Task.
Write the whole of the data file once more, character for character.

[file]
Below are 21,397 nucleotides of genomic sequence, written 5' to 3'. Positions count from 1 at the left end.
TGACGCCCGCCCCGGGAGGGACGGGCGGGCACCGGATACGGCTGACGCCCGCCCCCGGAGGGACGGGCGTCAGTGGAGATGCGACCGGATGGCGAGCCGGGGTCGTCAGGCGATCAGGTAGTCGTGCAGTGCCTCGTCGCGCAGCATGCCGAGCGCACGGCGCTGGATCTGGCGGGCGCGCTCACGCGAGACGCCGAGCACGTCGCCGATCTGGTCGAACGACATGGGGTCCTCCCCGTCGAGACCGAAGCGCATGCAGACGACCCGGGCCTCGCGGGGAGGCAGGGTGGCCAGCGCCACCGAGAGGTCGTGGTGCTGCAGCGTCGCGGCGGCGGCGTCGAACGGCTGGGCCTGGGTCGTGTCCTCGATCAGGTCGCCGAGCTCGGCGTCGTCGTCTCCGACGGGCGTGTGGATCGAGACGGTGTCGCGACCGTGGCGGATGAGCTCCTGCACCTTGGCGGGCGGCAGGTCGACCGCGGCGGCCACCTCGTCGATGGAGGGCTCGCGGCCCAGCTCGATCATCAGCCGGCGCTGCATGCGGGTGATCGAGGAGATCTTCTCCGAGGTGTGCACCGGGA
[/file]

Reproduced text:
Below are 21,397 nucleotides of genomic sequence, written 5' to 3'. Positions count from 1 at the left end.
TGACGCCCGCCCCGGGAGGGACGGGCGGGCACCGGATACGGCTGACGCCCGCCCCCGGAGGGACGGGCGTCAGTGGAGATGCGACCGGATGGCGAGCCGGGGTCGTCAGGCGATCAGGTAGTCGTGCAGTGCCTCGTCGCGCAGCATGCCGAGCGCACGGCGCTGGATCTGGCGGGCGCGCTCACGCGAGACGCCGAGCACGTCGCCGATCTGGTCGAACGACATGGGGTCCTCCCCGTCGAGACCGAAGCGCATGCAGACGACCCGGGCCTCGCGGGGAGGCAGGGTGGCCAGCGCCACCGAGAGGTCGTGGTGCTGCAGCGTCGCGGCGGCGGCGTCGAACGGCTGGGCCTGGGTCGTGTCCTCGATCAGGTCGCCGAGCTCGGCGTCGTCGTCTCCGACGGGCGTGTGGATCGAGACGGTGTCGCGACCGTGGCGGATGAGCTCCTGCACCTTGGCGGGCGGCAGGTCGACCGCGGCGGCCACCTCGTCGATGGAGGGCTCGCGGCCCAGCTCGATCATCAGCCGGCGCTGCATGCGGGTGATCGAGGAGATCTTCTCCGAGGTGTGCACCGGGA